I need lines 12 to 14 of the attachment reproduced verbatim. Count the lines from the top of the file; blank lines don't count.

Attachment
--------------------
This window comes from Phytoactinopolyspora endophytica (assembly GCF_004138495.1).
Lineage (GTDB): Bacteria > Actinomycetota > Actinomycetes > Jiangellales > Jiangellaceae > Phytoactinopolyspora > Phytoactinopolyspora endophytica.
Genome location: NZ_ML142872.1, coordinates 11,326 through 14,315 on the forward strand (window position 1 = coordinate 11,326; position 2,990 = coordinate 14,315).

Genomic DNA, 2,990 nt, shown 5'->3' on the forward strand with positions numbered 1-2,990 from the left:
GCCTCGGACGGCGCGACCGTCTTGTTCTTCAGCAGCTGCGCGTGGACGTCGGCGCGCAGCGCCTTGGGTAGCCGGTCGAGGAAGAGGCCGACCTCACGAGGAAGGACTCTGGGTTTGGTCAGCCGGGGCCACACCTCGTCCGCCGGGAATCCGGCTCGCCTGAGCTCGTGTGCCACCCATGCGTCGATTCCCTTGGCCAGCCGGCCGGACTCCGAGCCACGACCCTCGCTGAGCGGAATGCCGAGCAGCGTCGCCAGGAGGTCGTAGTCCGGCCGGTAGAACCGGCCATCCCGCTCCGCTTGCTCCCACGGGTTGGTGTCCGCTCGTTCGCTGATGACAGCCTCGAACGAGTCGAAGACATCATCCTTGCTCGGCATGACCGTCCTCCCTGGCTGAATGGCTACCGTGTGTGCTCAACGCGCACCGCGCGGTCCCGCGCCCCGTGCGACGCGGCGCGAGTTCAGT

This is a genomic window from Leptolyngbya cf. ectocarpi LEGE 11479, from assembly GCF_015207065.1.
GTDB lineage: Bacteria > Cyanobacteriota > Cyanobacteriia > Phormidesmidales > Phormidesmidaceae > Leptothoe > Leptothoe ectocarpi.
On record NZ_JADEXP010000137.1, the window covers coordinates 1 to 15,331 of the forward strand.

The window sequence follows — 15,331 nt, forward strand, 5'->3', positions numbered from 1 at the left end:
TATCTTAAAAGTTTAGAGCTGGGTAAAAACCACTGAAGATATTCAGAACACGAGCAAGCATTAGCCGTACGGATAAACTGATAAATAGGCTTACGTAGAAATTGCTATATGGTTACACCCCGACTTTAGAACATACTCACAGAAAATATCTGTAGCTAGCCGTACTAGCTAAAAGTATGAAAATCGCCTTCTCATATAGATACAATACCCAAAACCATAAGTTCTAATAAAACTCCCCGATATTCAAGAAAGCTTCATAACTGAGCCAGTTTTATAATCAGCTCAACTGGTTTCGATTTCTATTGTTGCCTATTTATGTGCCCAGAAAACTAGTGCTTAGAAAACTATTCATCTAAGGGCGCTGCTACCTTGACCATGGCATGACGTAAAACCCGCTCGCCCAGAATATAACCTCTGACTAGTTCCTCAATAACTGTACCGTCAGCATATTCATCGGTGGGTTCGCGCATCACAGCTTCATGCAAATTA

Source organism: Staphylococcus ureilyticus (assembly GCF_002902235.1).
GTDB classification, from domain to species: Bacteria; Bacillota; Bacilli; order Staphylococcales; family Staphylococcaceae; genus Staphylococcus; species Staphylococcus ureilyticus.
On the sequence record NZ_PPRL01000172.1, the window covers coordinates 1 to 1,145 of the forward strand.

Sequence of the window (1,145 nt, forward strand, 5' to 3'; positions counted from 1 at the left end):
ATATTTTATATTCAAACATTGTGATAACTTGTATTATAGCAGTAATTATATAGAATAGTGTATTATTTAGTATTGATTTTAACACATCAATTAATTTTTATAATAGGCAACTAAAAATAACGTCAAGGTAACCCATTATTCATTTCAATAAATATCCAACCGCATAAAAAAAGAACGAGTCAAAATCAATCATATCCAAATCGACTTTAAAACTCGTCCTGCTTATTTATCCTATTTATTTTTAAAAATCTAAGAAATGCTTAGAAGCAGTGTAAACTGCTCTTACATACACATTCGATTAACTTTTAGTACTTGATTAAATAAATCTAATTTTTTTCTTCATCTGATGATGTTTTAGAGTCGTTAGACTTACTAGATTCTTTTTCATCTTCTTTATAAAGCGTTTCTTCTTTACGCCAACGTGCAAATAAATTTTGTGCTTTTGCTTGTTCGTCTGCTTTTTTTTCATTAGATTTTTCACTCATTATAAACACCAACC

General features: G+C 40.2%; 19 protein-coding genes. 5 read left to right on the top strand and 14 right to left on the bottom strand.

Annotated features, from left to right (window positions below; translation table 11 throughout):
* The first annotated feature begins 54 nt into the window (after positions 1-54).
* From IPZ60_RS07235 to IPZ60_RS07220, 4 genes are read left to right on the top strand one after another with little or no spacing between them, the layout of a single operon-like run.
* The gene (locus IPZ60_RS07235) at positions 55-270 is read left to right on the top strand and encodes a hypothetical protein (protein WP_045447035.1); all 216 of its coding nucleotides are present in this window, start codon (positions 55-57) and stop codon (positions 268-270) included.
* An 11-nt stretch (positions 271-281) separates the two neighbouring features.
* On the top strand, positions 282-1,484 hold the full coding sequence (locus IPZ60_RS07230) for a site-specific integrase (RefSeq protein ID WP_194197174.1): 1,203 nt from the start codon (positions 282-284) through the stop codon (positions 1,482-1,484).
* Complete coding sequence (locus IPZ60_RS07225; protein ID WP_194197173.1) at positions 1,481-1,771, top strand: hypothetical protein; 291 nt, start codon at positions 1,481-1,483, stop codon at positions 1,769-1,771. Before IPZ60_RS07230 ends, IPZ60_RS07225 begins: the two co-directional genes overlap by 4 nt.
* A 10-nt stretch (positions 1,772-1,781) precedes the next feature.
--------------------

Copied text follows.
GTDB classification, from domain to species: Bacteria; Bacillota; Bacilli; order Staphylococcales; family Staphylococcaceae; genus Staphylococcus; species Staphylococcus ureilyticus.
On the sequence record NZ_PPRL01000172.1, the window covers coordinates 1 to 1,145 of the forward strand.

Sequence of the window (1,145 nt, forward strand, 5' to 3'; positions counted from 1 at the left end):